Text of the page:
Thursday, November 14, 2019

Fruit of quince

The quince tree is native to a wide area that includes Caucasus, Transcaucasia and Central Asia. Nowadays, there are still wild quince plants in Dagestan, Azerbaijan, Turkmenia and Iran.

Quince, Cydonia oblonga Mill. is one of the most important pome fruit species in the Rosaceae family. The genus Cydoniais monospecific and includes only a single species.

During ancient times, quince spread from its centre of origin to the east, to the region of the Himalaya Mountains, and has been cultivated for thousands of years in central Asia and in the Middle East. It was also grown on the islands of ancient Greece.

The ancient Biblical name for quince translates as “Golden Apple” and cultivation of Cydonia predates cultivation of Malus (apple) in the region once known as Mesopotamia, now Iraq.

Leaves are ovate to oblong, about 5 cm across and 10 cm long. Quince has hermaphroditic flowers. The solitary white flowers are 4–5 cm across, have 5 petals, 20 or more stamens, 5 styles, and an inferior ovary with many ovules Stamens are composed of a large number of filaments (15–20) and light-yellow anthers, which are arranged in three circular rows.

The fruit pulp varies in colour, density, juiciness, flavour, presence of granulation (stony cells) and taste. Most varieties are too hard, astringent and sour to eat raw unless 'bletted' (softened by frost and subsequent decay). Some cultivars have little or no astringency and the fruit can be eaten fresh.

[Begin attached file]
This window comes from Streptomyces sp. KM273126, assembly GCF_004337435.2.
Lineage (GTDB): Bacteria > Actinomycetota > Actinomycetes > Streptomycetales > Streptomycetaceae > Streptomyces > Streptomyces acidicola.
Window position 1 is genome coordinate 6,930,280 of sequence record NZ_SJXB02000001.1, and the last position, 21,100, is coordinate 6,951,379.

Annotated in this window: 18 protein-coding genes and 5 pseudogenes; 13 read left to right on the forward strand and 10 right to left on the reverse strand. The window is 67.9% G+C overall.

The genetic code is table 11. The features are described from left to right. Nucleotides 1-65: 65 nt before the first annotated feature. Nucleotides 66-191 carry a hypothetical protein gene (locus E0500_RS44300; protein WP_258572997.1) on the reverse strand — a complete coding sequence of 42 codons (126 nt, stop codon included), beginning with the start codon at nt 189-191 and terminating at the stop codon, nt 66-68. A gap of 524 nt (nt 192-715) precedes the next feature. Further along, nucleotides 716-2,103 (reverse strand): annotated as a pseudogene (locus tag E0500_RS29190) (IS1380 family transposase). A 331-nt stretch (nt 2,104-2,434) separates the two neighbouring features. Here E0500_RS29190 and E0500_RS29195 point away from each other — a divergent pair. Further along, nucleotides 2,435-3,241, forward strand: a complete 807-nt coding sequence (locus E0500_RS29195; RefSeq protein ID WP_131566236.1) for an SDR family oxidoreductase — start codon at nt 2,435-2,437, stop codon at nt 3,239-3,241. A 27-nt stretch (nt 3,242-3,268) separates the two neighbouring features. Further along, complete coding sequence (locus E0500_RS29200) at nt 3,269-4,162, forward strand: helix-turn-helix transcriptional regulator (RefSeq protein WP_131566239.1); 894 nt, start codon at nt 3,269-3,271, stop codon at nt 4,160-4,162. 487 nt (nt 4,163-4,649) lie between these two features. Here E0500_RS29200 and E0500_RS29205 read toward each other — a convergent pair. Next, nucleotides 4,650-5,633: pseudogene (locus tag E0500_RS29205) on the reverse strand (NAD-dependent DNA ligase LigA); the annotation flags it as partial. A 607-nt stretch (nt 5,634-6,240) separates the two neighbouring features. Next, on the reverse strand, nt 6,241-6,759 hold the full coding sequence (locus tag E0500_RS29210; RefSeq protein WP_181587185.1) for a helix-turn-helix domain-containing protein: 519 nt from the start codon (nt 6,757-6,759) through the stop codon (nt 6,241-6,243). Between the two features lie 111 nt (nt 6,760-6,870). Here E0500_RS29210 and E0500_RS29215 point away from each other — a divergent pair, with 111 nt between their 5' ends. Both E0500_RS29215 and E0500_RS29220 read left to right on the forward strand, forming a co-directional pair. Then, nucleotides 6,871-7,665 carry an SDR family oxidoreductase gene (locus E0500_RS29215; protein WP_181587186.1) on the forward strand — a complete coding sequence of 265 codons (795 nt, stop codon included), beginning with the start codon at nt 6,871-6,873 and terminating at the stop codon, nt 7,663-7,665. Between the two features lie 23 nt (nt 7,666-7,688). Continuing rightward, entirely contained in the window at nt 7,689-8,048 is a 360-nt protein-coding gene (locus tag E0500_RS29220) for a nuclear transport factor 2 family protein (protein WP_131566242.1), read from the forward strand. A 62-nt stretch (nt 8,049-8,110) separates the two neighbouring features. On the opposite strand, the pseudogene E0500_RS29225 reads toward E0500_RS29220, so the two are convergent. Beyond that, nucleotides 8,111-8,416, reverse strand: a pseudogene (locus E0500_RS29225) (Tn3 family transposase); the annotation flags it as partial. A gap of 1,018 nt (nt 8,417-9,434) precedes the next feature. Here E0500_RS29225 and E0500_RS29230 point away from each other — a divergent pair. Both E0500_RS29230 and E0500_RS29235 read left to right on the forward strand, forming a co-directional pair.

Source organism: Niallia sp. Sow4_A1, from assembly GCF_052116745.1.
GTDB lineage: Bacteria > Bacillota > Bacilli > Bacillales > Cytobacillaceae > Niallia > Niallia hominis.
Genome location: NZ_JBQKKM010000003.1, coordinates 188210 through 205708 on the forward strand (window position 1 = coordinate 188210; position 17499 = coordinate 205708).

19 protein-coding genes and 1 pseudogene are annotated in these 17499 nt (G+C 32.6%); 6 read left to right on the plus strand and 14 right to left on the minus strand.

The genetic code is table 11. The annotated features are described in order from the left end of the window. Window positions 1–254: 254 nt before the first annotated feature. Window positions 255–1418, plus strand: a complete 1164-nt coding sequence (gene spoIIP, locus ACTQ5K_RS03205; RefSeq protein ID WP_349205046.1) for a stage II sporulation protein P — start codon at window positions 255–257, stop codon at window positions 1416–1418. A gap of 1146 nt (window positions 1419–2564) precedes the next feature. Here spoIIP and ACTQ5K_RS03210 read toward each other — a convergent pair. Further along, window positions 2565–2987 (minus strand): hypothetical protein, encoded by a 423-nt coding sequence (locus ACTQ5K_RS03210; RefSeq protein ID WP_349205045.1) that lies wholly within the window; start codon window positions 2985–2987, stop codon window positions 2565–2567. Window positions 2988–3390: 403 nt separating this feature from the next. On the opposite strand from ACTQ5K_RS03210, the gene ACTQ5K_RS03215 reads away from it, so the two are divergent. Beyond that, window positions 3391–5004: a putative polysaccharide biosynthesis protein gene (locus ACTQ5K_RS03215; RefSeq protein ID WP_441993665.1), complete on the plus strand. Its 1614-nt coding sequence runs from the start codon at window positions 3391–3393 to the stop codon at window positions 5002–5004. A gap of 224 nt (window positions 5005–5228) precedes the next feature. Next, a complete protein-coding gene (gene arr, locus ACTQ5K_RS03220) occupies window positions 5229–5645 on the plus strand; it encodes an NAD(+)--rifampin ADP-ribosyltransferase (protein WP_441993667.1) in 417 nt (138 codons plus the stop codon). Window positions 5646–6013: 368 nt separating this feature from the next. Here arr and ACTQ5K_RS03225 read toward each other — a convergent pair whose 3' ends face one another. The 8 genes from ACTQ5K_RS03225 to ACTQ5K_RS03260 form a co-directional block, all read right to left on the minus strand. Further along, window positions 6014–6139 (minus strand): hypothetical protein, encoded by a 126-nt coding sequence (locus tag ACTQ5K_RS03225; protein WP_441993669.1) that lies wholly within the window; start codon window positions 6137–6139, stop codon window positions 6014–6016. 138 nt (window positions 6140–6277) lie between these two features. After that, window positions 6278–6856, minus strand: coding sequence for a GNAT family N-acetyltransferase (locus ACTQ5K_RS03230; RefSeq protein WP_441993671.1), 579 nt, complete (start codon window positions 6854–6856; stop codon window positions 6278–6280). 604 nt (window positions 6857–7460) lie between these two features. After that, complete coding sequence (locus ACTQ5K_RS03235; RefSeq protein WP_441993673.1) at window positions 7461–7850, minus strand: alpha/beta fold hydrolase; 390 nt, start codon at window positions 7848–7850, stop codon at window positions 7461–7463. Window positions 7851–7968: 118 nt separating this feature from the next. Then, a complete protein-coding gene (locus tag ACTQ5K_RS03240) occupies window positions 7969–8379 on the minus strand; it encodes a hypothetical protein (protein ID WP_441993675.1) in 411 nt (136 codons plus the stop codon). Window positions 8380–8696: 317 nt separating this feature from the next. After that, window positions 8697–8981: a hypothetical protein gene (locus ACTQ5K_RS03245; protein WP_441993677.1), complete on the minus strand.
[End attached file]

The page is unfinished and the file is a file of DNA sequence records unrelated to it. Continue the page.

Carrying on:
This sweet, fragrant, jellylike confection is cut into slices and often served with a heady cheese. Quince is also served poached in either water or wine, and when so prepared develops a rich aroma and deep caramel-red color. In Armenia, quince is used in many savory as well as sweet dishes, and is often cooked with lamb. Quince fruit is also used by some home brewers to make very fine hard ciders.

Quince fruit is a valuable dietary product. The fruit contains good amount of ascorbic acid (vitamin C), pectins (fibers) and minerals and low in calories, carbohydrates, lipids and proteins. The fruit—always cooked—was an important source of pectin for food preservation, and a fragrant addition to jams, juices, pies, and candies.
Fruit of quince

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